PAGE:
Dr Marie-Jo Brion2
1QIMR Berghofer Medical Research Institute, Brisbane, Australia (AUS)
2Australian Genomics Health Alliance, Melbourne, Australia
Introduction: Data sharing is vital in genomics, where research and new discoveries typically rely on the availability of large and diverse datasets. However, there are many barriers to successful data sharing, including technical and governance challenges. The Australian Genomics Health Alliance (Australian Genomics) is developing national approaches to sharing genomic data and exploring different ways in which data sharing can be achieved.
Method: Australian Genomics comprises 80 organisations and 18 clinical flagship projects on rare disease and cancer. It has centralised, nationally co-ordinated processes around consent and ethics, with participant recruitment and clinical data collection operational at 32 clinical sites across Australia. From this, its Data Program is ingesting, storing, and supporting the re-use and sharing of genomic data for clinical and research purposes.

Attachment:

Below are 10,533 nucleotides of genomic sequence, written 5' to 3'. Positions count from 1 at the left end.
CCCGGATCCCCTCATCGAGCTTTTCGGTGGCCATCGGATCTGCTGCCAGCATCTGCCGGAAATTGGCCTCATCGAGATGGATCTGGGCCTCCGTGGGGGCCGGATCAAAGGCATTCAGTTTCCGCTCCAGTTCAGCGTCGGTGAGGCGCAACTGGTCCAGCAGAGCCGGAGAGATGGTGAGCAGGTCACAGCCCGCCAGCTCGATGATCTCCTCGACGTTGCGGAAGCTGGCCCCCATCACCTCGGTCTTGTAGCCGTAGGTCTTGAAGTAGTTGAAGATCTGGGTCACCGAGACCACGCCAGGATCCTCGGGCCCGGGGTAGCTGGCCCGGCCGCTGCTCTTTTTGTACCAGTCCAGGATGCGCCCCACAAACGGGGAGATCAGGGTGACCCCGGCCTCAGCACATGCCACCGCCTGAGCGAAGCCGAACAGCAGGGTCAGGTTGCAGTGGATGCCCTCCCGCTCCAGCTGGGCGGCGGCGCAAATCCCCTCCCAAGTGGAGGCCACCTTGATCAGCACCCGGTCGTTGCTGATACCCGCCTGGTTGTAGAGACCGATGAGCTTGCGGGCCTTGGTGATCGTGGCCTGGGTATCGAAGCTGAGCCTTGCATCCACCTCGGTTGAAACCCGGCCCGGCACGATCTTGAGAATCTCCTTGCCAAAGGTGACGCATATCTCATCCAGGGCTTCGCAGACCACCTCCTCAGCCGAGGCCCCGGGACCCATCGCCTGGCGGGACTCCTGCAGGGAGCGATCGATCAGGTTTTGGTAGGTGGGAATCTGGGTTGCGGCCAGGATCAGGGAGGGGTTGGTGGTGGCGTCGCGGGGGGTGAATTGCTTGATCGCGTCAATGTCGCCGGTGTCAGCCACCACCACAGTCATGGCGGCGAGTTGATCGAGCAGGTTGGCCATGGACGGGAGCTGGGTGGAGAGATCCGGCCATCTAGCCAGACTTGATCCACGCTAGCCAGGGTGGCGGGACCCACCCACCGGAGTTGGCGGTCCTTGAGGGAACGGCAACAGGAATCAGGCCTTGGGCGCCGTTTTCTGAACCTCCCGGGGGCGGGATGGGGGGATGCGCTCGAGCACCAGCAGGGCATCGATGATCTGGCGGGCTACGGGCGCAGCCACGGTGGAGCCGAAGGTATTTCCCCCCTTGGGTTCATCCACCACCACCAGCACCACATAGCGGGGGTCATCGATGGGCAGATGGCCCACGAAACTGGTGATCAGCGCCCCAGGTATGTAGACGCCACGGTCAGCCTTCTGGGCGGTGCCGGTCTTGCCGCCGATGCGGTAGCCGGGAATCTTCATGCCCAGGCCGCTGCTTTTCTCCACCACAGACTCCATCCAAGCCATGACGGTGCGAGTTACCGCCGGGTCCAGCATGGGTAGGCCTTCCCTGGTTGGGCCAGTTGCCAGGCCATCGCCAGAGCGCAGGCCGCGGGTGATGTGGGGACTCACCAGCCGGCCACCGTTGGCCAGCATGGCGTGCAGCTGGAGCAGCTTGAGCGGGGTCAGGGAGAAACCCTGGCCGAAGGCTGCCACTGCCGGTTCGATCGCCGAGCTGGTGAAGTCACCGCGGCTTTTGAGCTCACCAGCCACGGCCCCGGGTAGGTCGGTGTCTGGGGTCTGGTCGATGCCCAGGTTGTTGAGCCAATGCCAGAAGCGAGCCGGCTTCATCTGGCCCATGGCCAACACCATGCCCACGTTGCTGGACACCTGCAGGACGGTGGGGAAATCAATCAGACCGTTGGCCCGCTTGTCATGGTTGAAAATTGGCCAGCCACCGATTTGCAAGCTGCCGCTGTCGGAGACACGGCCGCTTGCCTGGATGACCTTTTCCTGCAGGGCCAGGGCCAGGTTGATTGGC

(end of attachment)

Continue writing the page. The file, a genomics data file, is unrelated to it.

Results: Australian Genomics has implemented three approaches to sharing genomic data: 1) a centralised repository for access to individual genomic data files, for approved researchers with ethically-approved projects (‘Genomic Data Repository’); 2) a controlled access, web-based, interactive data platform with real-time queries and visualisations of aggregated, summary-level genomic data (‘Variant Atlas’); 3) a cloud-based variant-sharing platform for automated sharing of clinically-reported classifications and supporting evidence, from diagnostic genomic testing (‘Shariant’).
Conclusion: Valuable forms of genomic data sharing can be attained with platforms that support sharing different categories of genomic data and information. This includes individual-level datasets, aggregated summary data, and classifications and evidence summaries, for the benefit of different user groups.
Dr. Marie-Jo Brion is the Data Program Manager for the Australian Genomics Health Alliance. Australian Genomics is a national network of over 400 members and 80 partner organisations, conducting research to inform use of genomics in mainstream healthcare. Marie-Jo manages the delivery of its national infrastructure for collecting, storing and using clinical and genomic data. She has a PhD in Epidemiology from the University of Bristol UK, and has conducted cross-population and genetic cohort studies in the USA, Brazil and Australia. Marie-Jo is passionate about ethical data sharing for medical research.